Burlington’s Penny Cluse Café to Close Permanently | Food News | Seven Days

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  • File: Oliver Parini
  • Penny Cluse Café

After almost a quarter of a century, the buckets-o-spuds, tofu scrams, biscuits and gravy, and chiles rellenos will cease flowing at downtown Burlington breakfast-and-lunch landmark Penny Cluse Café.

Husband-and-wife co-owners Charles Reeves and Holly Cluse told their staff Monday, and then sent an email to about 100 friends and family members announcing that they plan to close the restaurant toward the end of the year.

In a phone conversation today, Reeves said that date will likely fall between Thanksgiving and Christmas. The two weeks after Thanksgiving are typically relatively slow because no college student parents or tourists are dining, he explained. “We really mostly see our people,” Reeves said, referring to the restaurant’s devoted regulars. “It’d be nice to close at that time.”

Reeves, 56, a Johnson & Wales University culinary arts graduate, and Cluse, 55, opened their low-key restaurant in 1998 in a former Ben & Jerry’s scoop shop on the corner of Cherry and South Winooski streets.

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Huevos Verdes - FILE: OLIVER PARINI

  • File: Oliver Parini
  • Huevos Verdes

“I always wanted to have a community-based restaurant,” Reeves said. “I always wanted to serve breakfast and lunch, because I wanted to see our regulars all the time. With a dinner restaurant, you see your regulars occasionally, but at breakfast there are some people who come in every day.”

Penny Cluse has since carved out a niche as Burlington’s go-to daytime dining destination for locals and visitors. Among the 450 diners Penny Cluse sees on an average day, it has hosted President Joe Biden (then vice president), U.S. Representative Alexandra Ocasio-Cortez (D-N.Y.) and, just this past Saturday, U.S. Secretary of the Treasury Janet Yellen.

“She had avocado toast with salmon and tomato,” Reeves said. “It was great. Not that disruptive, surprisingly.”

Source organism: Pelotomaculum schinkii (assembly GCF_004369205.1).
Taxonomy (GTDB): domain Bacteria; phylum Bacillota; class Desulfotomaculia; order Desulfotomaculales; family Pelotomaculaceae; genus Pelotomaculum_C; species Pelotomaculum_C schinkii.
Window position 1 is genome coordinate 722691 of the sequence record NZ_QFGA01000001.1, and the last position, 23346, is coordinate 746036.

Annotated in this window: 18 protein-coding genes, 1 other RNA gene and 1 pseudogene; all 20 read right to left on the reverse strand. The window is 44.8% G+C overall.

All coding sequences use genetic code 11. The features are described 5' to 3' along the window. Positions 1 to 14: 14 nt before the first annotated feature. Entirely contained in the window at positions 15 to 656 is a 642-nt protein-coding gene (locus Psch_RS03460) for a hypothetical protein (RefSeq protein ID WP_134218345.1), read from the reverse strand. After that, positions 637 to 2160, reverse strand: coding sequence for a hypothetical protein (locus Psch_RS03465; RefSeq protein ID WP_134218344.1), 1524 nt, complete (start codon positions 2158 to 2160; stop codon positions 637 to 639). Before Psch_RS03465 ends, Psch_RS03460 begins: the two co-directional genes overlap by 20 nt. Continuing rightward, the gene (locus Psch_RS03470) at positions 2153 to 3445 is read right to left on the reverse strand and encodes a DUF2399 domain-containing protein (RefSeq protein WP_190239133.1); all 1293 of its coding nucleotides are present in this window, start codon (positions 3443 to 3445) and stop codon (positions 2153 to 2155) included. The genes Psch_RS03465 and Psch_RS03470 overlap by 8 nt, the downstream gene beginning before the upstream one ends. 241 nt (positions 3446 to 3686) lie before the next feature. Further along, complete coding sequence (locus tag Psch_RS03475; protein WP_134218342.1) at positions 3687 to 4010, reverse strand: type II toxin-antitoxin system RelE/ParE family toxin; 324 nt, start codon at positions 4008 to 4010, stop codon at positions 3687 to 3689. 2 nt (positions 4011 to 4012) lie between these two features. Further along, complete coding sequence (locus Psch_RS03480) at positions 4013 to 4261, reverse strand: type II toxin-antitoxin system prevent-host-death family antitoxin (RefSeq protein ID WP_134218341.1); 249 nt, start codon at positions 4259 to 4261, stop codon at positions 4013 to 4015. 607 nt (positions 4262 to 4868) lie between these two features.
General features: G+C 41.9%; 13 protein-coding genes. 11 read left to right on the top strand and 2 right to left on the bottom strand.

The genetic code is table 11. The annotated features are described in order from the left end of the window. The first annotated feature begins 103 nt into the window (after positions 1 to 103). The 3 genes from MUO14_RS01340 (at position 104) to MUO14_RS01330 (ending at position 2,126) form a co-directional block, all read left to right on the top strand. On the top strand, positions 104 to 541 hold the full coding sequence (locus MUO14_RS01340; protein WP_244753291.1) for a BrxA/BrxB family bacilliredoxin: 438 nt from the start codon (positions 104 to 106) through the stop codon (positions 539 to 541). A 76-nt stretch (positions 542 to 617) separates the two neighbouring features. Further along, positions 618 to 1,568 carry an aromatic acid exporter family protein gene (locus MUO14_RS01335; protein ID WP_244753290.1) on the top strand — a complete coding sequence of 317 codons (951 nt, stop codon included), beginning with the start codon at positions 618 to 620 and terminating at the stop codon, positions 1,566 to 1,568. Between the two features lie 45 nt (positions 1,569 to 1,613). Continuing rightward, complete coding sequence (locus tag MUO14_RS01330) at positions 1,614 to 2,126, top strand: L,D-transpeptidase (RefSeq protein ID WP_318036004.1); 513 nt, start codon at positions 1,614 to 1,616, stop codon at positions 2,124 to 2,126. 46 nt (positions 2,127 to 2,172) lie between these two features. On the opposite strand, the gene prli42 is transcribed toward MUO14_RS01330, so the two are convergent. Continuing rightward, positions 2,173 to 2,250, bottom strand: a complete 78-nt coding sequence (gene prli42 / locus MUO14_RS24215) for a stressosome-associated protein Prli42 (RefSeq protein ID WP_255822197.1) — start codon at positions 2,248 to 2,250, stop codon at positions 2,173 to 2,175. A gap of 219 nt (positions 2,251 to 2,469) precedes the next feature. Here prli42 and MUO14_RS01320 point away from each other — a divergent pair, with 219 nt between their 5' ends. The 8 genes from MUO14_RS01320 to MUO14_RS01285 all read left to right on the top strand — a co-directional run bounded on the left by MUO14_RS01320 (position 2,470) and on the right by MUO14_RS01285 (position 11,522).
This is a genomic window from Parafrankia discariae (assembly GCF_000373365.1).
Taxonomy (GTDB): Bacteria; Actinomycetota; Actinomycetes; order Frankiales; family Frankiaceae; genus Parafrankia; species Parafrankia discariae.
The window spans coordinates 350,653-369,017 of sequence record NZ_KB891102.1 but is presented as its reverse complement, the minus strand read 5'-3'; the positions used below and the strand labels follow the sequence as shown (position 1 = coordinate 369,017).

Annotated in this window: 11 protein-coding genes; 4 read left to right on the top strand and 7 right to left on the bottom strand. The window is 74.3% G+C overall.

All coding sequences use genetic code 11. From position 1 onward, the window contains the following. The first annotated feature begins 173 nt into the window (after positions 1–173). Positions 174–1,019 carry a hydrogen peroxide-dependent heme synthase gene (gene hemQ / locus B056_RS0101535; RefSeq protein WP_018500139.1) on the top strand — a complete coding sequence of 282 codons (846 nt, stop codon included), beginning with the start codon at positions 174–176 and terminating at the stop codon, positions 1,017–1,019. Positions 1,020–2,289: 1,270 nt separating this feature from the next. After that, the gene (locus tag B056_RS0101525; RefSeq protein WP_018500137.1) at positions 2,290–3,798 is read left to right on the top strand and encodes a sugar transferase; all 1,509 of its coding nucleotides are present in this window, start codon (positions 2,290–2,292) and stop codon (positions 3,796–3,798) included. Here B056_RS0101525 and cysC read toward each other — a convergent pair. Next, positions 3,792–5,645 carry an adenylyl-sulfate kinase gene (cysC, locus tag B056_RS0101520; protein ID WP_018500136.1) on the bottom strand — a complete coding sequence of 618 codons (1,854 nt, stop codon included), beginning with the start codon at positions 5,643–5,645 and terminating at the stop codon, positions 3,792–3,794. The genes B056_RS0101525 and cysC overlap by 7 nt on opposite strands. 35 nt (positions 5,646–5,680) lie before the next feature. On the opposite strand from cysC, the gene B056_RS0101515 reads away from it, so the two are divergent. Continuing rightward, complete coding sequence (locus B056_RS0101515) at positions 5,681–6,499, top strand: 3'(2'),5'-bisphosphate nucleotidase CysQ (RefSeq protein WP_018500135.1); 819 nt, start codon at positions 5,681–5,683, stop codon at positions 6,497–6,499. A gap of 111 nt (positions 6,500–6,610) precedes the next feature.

Reeves listed other memorable guests over the years, including composer Philip Glass, musician Suzanne Vega, and actors Mike Myers and Jake Gyllenhaal.

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From left: line cook Elizabeth Goddette, kitchen manager Maura O'Sullivan and chef/co-owner Charles Reeves in 2018 - FILE: OLIVER PARINI

  • File: Oliver Parini
  • From left: line cook Elizabeth Goddette, kitchen manager Maura O’Sullivan and chef/co-owner Charles Reeves in 2018

But, Reeves said, he and Cluse will most treasure memories of their regulars and their team, which includes longtime kitchen manager Maura O’Sullivan and floor manager Anastasia Evans. O’Sullivan, previously the chef at Burlington farm-to-table leader Smokejacks, has worked at Penny Cluse since 2006, and Evans since 2000.

Between the restaurant’s staff and regular customers, Reeves said, “It’s been such a living restaurant, you know … all these things have happened: weddings, funerals, births.

“Young kids who worked for us are now, like, in their forties with houses and kids, and their kids now come in,” he continued.

Reeves said that the couple has no plans to sell the Penny Cluse business. The eatery was named for his wife and her childhood dog, Penny. “Penny Cluse was unique in all the world,” Reeves said. “This was our restaurant.”

They own the building, which they will put on the market. The couple also owns 163 Cherry Street, in which they opened Lucky Next Door in September 2013. It offered a light menu of sandwiches, salads and small plates and had evening hours; it hasn’t reopened to the public since the pandemic shutdown.

Reeves said the couple will keep that building, which includes housing on the upper floor. They are in discussions with several prospective tenants, but it will most likely become a coffee shop. There has been interest from cannabis businesses, he said, but the temporary location of Burlington Technical Center at 29 Church Street is too close, according to Vermont law regarding cannabis businesses’ proximity to schools.

Reeves said that, after a break of a few months, he will probably look for another food service job — but one that is less consuming than owning a restaurant. “Since the pandemic, I’ve been in the kitchen,” he said, “and then, like, trying to run the restaurant in my spare time.”

He said that the pandemic definitely made the restaurant business more challenging, but that was not the reason he and Cluse decided to close.

“The ultimate decision to move on was more of a personal one, to spend more time with my family,” Reeves said.

“We’re making the decision because we’re ready to do it,” he said. “We had a 25-year run. It was great. We’re so proud of it, and we feel so much gratitude toward Burlington for letting us do this.”

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